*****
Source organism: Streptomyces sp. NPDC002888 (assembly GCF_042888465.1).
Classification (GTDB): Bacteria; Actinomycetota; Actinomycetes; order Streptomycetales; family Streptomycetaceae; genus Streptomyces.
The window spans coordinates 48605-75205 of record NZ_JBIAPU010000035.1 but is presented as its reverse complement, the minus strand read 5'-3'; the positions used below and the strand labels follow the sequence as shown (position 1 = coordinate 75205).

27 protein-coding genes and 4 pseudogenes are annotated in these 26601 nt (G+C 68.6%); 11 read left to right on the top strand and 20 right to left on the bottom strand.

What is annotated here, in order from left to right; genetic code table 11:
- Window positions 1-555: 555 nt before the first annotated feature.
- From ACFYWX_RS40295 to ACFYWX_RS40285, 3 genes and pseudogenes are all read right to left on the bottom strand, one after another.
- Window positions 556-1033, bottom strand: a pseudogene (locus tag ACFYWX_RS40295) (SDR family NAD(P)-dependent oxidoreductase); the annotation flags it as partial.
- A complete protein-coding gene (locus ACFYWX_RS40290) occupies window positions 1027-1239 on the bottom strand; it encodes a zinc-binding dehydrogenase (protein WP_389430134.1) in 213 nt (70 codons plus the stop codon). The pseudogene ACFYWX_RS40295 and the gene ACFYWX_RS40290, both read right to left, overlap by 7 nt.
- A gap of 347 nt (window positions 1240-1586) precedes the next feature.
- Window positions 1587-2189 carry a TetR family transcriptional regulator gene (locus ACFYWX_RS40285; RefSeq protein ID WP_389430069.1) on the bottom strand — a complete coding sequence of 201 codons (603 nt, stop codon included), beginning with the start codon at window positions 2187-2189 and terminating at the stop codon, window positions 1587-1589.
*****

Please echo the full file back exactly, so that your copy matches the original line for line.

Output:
Source organism: Streptomyces sp. NPDC002888 (assembly GCF_042888465.1).
Classification (GTDB): Bacteria; Actinomycetota; Actinomycetes; order Streptomycetales; family Streptomycetaceae; genus Streptomyces.
The window spans coordinates 48605-75205 of record NZ_JBIAPU010000035.1 but is presented as its reverse complement, the minus strand read 5'-3'; the positions used below and the strand labels follow the sequence as shown (position 1 = coordinate 75205).

27 protein-coding genes and 4 pseudogenes are annotated in these 26601 nt (G+C 68.6%); 11 read left to right on the top strand and 20 right to left on the bottom strand.

What is annotated here, in order from left to right; genetic code table 11:
- Window positions 1-555: 555 nt before the first annotated feature.
- From ACFYWX_RS40295 to ACFYWX_RS40285, 3 genes and pseudogenes are all read right to left on the bottom strand, one after another.
- Window positions 556-1033, bottom strand: a pseudogene (locus tag ACFYWX_RS40295) (SDR family NAD(P)-dependent oxidoreductase); the annotation flags it as partial.
- A complete protein-coding gene (locus ACFYWX_RS40290) occupies window positions 1027-1239 on the bottom strand; it encodes a zinc-binding dehydrogenase (protein WP_389430134.1) in 213 nt (70 codons plus the stop codon). The pseudogene ACFYWX_RS40295 and the gene ACFYWX_RS40290, both read right to left, overlap by 7 nt.
- A gap of 347 nt (window positions 1240-1586) precedes the next feature.
- Window positions 1587-2189 carry a TetR family transcriptional regulator gene (locus ACFYWX_RS40285; RefSeq protein ID WP_389430069.1) on the bottom strand — a complete coding sequence of 201 codons (603 nt, stop codon included), beginning with the start codon at window positions 2187-2189 and terminating at the stop codon, window positions 1587-1589.